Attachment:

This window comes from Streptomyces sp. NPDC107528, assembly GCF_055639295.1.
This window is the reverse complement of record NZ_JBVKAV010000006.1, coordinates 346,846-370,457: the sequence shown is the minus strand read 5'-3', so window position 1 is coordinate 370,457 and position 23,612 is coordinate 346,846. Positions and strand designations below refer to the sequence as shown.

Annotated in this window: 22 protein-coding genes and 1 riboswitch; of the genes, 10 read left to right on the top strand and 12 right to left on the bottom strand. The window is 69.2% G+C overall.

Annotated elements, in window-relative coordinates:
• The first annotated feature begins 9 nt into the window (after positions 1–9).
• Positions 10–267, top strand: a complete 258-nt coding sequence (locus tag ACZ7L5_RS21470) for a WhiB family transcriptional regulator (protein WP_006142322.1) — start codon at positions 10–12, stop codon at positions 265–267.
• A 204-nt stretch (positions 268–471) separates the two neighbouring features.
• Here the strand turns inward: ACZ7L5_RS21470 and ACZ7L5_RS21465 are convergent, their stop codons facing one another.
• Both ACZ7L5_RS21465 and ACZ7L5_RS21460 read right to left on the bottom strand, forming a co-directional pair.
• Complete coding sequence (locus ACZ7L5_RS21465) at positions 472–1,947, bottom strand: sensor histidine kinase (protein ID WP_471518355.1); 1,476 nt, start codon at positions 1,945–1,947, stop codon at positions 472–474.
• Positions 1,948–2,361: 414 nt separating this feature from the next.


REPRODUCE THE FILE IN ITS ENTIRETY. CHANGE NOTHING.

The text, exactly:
This window comes from Streptomyces sp. NPDC107528, assembly GCF_055639295.1.
This window is the reverse complement of record NZ_JBVKAV010000006.1, coordinates 346,846-370,457: the sequence shown is the minus strand read 5'-3', so window position 1 is coordinate 370,457 and position 23,612 is coordinate 346,846. Positions and strand designations below refer to the sequence as shown.

Annotated in this window: 22 protein-coding genes and 1 riboswitch; of the genes, 10 read left to right on the top strand and 12 right to left on the bottom strand. The window is 69.2% G+C overall.

Annotated elements, in window-relative coordinates:
• The first annotated feature begins 9 nt into the window (after positions 1–9).
• Positions 10–267, top strand: a complete 258-nt coding sequence (locus tag ACZ7L5_RS21470) for a WhiB family transcriptional regulator (protein WP_006142322.1) — start codon at positions 10–12, stop codon at positions 265–267.
• A 204-nt stretch (positions 268–471) separates the two neighbouring features.
• Here the strand turns inward: ACZ7L5_RS21470 and ACZ7L5_RS21465 are convergent, their stop codons facing one another.
• Both ACZ7L5_RS21465 and ACZ7L5_RS21460 read right to left on the bottom strand, forming a co-directional pair.
• Complete coding sequence (locus ACZ7L5_RS21465) at positions 472–1,947, bottom strand: sensor histidine kinase (protein ID WP_471518355.1); 1,476 nt, start codon at positions 1,945–1,947, stop codon at positions 472–474.
• Positions 1,948–2,361: 414 nt separating this feature from the next.